Saturday morning quotes 3.31: Lightness
This is a light post acknowledging last evening’s sacred concert in honor of St. Lucy’s Day. Saint Lucy of Syracuse, (circa 283–304) was a virgin martyr whose feast day falls on December 13, formerly the longest night of the year according to the Julian calendar. Derived from the Latin word lux, her name means light, and St. Lucy is the patron saint of those who are blind. Mignarda’s concert program presented Vespers antiphons for the feast day, as well as polyphonic motets on related texts, arranged for the celestial combination of solo voice, lute and harp.
Falling on the winter solstice, St. Lucy’s feast day was a significant event and common to several European traditions, including that of England prior to its dalliance with the reformed church in the 16th century. Catholic recusants, including John Dowland and John Donne, continued to recognize the significance of St. Lucy’s Day. Dowland made the association with Lucy, Countess of Bedford, to whom his Second Booke of Songs or Ayres (1600) was dedicated. Both Dowland and John Donne were among the luminaries within the artistic circle of the Countesses’ patronage, and the first stanza of Donne’s poem, “A Nocturnal upon St. Lucie’s Day, being the shortest day” is quoted below:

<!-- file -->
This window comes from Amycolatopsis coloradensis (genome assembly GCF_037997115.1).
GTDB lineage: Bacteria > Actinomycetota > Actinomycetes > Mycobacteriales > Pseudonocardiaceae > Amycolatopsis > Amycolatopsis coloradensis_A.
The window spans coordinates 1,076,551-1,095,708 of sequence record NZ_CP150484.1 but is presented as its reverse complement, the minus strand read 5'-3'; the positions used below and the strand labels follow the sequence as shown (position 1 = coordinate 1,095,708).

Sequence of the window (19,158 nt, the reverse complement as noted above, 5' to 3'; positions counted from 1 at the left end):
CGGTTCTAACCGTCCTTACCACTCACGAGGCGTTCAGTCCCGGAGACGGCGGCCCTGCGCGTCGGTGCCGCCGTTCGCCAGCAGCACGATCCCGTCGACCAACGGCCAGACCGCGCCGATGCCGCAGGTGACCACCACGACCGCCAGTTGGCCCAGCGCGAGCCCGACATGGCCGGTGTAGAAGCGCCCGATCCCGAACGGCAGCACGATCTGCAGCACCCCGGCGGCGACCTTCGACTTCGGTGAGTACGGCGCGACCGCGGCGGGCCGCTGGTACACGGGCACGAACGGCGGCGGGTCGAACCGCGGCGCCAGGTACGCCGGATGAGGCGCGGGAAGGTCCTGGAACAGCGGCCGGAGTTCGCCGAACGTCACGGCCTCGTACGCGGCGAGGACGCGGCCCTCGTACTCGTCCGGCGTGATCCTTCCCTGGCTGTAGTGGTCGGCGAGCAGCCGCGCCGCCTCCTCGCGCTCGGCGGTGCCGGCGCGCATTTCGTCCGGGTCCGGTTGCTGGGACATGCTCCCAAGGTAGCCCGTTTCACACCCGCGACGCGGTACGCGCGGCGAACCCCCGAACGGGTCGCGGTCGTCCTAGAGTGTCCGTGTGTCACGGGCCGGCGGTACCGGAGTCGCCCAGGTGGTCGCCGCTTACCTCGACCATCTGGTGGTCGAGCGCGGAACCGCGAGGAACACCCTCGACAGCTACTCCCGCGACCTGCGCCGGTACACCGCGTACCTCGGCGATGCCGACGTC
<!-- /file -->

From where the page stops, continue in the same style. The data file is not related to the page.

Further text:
‘TIS the year’s midnight, and it is the day’s,
Lucy’s, who scarce seven hours herself unmasks ;
The sun is spent, and now his flasks
Send forth light squibs, no constant rays ;
The world’s whole sap is sunk ;
The general balm th’ hydroptic earth hath drunk,
Whither, as to the bed’s-feet, life is shrunk,
Dead and interr’d ; yet all these seem to laugh,
Compared with me, who am their epitaph.
The star composer of our concert program was Adriano Willaert ( c.1490 – 1562), with his sublime setting of the St. Lucy motet, In tua patientia, and his equally serene and evocative setting of O magnum mysterium. Willaert was a Flemish composer who occupied the post of maestro di cappella at the Basilica of St. Mark’s in Venice from 1527 until 1562, and is sometimes credited as founder of the polychoral tradition more typically associated with his protege, Andrea Gabrieli. Another student, Gioseffo Zarlino, called Willaert Il nuovo Pitagora (“the new Pythagoras”) for his intelligent musical use of the opposing choir lofts in the spacious Basilica, creating a style of antiphonal music that made use of the inherent delay by strategically placing groups of singers and instrumentalists playing either in unison or in opposition to one another.
Willaert is known to lutenists as the arranger of Philippe Verdelot’s Intavolatura de li madrigali di Verdelotto (1536). But his sacred motets with their long intertwining threads of musical ideas offer a perfectly sublime indulgence for those of us who still possess an attention span.